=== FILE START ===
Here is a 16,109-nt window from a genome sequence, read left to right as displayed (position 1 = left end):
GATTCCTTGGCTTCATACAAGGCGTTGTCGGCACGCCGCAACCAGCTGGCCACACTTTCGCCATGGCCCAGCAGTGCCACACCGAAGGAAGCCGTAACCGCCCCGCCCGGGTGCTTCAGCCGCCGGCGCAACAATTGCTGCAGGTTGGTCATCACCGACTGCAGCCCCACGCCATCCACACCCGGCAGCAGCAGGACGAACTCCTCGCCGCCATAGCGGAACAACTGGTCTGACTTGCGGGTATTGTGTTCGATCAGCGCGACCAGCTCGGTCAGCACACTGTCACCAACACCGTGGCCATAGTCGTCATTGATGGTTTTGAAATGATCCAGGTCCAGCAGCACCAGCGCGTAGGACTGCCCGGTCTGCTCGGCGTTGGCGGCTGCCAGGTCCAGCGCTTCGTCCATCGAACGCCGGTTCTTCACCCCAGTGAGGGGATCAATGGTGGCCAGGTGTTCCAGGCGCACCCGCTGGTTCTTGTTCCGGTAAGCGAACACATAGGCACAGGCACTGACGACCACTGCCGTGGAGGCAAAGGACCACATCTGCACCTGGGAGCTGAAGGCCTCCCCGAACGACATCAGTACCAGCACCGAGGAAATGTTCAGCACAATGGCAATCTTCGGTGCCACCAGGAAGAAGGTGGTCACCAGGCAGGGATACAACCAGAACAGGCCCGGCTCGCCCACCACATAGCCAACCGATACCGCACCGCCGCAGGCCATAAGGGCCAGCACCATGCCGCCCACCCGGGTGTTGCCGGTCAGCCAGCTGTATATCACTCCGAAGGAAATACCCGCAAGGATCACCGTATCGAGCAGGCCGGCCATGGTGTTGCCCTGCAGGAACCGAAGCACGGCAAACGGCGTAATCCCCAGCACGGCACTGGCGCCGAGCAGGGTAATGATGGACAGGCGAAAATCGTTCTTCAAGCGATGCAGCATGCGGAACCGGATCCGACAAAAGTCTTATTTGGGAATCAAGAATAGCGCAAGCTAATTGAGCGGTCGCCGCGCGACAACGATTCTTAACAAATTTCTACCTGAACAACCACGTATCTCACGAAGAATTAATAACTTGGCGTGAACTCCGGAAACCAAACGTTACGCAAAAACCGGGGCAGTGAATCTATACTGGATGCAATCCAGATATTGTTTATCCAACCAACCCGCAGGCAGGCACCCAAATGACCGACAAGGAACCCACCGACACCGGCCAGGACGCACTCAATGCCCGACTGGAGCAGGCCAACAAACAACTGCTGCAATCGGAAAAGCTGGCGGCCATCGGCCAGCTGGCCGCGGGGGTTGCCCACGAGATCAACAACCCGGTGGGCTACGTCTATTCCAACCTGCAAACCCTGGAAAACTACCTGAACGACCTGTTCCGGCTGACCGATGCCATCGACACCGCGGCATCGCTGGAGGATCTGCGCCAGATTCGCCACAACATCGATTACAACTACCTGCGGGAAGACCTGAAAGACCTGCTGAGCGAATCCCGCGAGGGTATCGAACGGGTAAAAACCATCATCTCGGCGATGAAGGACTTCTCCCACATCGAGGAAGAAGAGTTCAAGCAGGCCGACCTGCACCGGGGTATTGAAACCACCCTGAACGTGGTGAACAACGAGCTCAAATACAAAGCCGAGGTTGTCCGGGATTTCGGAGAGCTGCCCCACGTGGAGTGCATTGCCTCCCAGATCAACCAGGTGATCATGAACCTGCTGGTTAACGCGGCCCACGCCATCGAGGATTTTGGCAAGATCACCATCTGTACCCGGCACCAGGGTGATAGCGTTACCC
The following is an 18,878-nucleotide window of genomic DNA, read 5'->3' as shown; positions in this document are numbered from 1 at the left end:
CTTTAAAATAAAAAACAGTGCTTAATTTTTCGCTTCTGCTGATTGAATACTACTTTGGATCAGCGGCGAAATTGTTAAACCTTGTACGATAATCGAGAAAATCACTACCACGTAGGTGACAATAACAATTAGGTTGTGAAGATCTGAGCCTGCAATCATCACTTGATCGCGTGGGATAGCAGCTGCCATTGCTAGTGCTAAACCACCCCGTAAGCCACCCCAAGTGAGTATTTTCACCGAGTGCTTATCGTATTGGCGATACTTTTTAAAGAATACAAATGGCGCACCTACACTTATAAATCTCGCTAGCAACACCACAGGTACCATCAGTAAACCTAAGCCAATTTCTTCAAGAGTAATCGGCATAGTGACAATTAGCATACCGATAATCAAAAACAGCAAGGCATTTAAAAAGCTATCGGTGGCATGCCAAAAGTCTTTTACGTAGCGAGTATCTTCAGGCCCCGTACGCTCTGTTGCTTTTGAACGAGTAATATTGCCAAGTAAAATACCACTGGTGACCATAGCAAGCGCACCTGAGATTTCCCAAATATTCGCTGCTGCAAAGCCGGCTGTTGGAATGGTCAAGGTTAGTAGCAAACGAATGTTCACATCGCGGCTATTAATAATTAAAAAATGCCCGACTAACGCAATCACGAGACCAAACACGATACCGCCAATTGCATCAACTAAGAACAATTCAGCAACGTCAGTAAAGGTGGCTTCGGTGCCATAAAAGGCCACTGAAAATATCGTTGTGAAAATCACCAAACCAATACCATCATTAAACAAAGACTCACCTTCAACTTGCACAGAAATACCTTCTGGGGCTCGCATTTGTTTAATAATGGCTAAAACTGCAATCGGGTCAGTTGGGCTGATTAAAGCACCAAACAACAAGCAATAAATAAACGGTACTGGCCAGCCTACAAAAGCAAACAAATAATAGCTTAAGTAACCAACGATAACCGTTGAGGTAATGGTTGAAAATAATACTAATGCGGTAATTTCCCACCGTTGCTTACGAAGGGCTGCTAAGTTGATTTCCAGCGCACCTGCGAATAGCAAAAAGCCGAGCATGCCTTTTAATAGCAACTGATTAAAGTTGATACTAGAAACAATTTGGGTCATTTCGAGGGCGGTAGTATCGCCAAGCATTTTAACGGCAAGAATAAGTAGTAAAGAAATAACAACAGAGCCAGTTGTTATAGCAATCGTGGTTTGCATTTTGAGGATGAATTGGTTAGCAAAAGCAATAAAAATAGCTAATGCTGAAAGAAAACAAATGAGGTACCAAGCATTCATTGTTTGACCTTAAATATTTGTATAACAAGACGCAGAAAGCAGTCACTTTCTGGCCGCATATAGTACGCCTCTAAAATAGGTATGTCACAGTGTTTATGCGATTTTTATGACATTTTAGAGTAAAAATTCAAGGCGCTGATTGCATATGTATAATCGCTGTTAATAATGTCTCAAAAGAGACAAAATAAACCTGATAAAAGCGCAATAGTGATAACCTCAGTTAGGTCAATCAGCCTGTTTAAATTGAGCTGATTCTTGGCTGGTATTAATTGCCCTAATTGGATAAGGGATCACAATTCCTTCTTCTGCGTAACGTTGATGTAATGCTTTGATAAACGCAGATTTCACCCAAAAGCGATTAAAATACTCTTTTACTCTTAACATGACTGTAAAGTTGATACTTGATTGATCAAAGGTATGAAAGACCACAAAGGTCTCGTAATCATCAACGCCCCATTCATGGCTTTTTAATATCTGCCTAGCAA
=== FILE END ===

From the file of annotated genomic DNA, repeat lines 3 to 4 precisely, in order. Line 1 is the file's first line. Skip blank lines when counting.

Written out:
The following is an 18,878-nucleotide window of genomic DNA, read 5'->3' as shown; positions in this document are numbered from 1 at the left end:
CTTTAAAATAAAAAACAGTGCTTAATTTTTCGCTTCTGCTGATTGAATACTACTTTGGATCAGCGGCGAAATTGTTAAACCTTGTACGATAATCGAGAAAATCACTACCACGTAGGTGACAATAACAATTAGGTTGTGAAGATCTGAGCCTGCAATCATCACTTGATCGCGTGGGATAGCAGCTGCCATTGCTAGTGCTAAACCACCCCGTAAGCCACCCCAAGTGAGTATTTTCACCGAGTGCTTATCGTATTGGCGATACTTTTTAAAGAATACAAATGGCGCACCTACACTTATAAATCTCGCTAGCAACACCACAGGTACCATCAGTAAACCTAAGCCAATTTCTTCAAGAGTAATCGGCATAGTGACAATTAGCATACCGATAATCAAAAACAGCAAGGCATTTAAAAAGCTATCGGTGGCATGCCAAAAGTCTTTTACGTAGCGAGTATCTTCAGGCCCCGTACGCTCTGTTGCTTTTGAACGAGTAATATTGCCAAGTAAAATACCACTGGTGACCATAGCAAGCGCACCTGAGATTTCCCAAATATTCGCTGCTGCAAAGCCGGCTGTTGGAATGGTCAAGGTTAGTAGCAAACGAATGTTCACATCGCGGCTATTAATAATTAAAAAATGCCCGACTAACGCAATCACGAGACCAAACACGATACCGCCAATTGCATCAACTAAGAACAATTCAGCAACGTCAGTAAAGGTGGCTTCGGTGCCATAAAAGGCCACTGAAAATATCGTTGTGAAAATCACCAAACCAATACCATCATTAAACAAAGACTCACCTTCAACTTGCACAGAAATACCTTCTGGGGCTCGCATTTGTTTAATAATGGCTAAAACTGCAATCGGGTCAGTTGGGCTGATTAAAGCACCAAACAACAAGCAATAAATAAACGGTACTGGCCAGCCTACAAAAGCAAACAAATAATAGCTTAAGTAACCAACGATAACCGTTGAGGTAATGGTTGAAAATAATACTAATGCGGTAATTTCCCACCGTTGCTTACGAAGGGCTGCTAAGTTGATTTCCAGCGCACCTGCGAATAGCAAAAAGCCGAGCATGCCTTTTAATAGCAACTGATTAAAGTTGATACTAGAAACAATTTGGGTCATTTCGAGGGCGGTAGTATCGCCAAGCATTTTAACGGCAAGAATAAGTAGTAAAGAAATAACAACAGAGCCAGTTGTTATAGCAATCGTGGTTTGCATTTTGAGGATGAATTGGTTAGCAAAAGCAATAAAAATAGCTAATGCTGAAAGAAAACAAATGAGGTACCAAGCATTCATTGTTTGACCTTAAATATTTGTATAACAAGACGCAGAAAGCAGTCACTTTCTGGCCGCATATAGTACGCCTCTAAAATAGGTATGTCACAGTGTTTATGCGATTTTTATGACATTTTAGAGTAAAAATTCAAGGCGCTGATTGCATATGTATAATCGCTGTTAATAATGTCTCAAAAGAGACAAAATAAACCTGATAAAAGCGCAATAGTGATAACCTCAGTTAGGTCAATCAGCCTGTTTAAATTGAGCTGATTCTTGGCTGGTATTAATTGCCCTAATTGGATAAGGGATCACAATTCCTTCTTCTGCGTAACGTTGATGTAATGCTTTGATAAACGCAGATTTCACCCAAAAGCGATTAAAATACTCTTTTACTCTTAACATGACTGTAAAGTTGATACTTGATTGATCAAAGGTATGAAAGACCACAAAGGTCTCGTAATCATCAACGCCCCATTCATGGCTTTTTAATATCTGCCTAGCAA